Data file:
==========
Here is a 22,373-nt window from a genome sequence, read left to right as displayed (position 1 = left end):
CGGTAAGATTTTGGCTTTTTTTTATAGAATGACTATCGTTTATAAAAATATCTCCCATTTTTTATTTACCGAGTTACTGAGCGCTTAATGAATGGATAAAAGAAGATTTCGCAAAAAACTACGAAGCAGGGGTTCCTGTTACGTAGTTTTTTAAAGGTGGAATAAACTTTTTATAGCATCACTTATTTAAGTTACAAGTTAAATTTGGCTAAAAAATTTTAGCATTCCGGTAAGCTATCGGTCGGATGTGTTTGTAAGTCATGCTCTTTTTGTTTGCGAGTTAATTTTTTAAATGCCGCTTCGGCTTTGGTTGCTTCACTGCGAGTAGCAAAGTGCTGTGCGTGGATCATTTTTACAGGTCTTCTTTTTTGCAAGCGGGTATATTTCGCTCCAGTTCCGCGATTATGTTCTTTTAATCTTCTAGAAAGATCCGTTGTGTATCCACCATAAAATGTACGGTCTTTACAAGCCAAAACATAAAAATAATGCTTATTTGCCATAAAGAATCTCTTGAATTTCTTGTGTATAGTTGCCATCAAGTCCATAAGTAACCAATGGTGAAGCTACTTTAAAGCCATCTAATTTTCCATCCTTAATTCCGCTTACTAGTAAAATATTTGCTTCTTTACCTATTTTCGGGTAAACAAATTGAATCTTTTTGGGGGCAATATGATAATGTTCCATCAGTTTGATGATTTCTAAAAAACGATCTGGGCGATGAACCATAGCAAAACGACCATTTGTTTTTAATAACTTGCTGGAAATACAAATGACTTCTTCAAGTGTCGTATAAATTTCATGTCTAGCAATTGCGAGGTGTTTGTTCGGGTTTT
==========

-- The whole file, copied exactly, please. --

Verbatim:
Here is a 22,373-nt window from a genome sequence, read left to right as displayed (position 1 = left end):
CGGTAAGATTTTGGCTTTTTTTTATAGAATGACTATCGTTTATAAAAATATCTCCCATTTTTTATTTACCGAGTTACTGAGCGCTTAATGAATGGATAAAAGAAGATTTCGCAAAAAACTACGAAGCAGGGGTTCCTGTTACGTAGTTTTTTAAAGGTGGAATAAACTTTTTATAGCATCACTTATTTAAGTTACAAGTTAAATTTGGCTAAAAAATTTTAGCATTCCGGTAAGCTATCGGTCGGATGTGTTTGTAAGTCATGCTCTTTTTGTTTGCGAGTTAATTTTTTAAATGCCGCTTCGGCTTTGGTTGCTTCACTGCGAGTAGCAAAGTGCTGTGCGTGGATCATTTTTACAGGTCTTCTTTTTTGCAAGCGGGTATATTTCGCTCCAGTTCCGCGATTATGTTCTTTTAATCTTCTAGAAAGATCCGTTGTGTATCCACCATAAAATGTACGGTCTTTACAAGCCAAAACATAAAAATAATGCTTATTTGCCATAAAGAATCTCTTGAATTTCTTGTGTATAGTTGCCATCAAGTCCATAAGTAACCAATGGTGAAGCTACTTTAAAGCCATCTAATTTTCCATCCTTAATTCCGCTTACTAGTAAAATATTTGCTTCTTTACCTATTTTCGGGTAAACAAATTGAATCTTTTTGGGGGCAATATGATAATGTTCCATCAGTTTGATGATTTCTAAAAAACGATCTGGGCGATGAACCATAGCAAAACGACCATTTGTTTTTAATAACTTGCTGGAAATACAAATGACTTCTTCAAGTGTCGTATAAATTTCATGTCTAGCAATTGCGAGGTGTTTGTTCGGGTTTT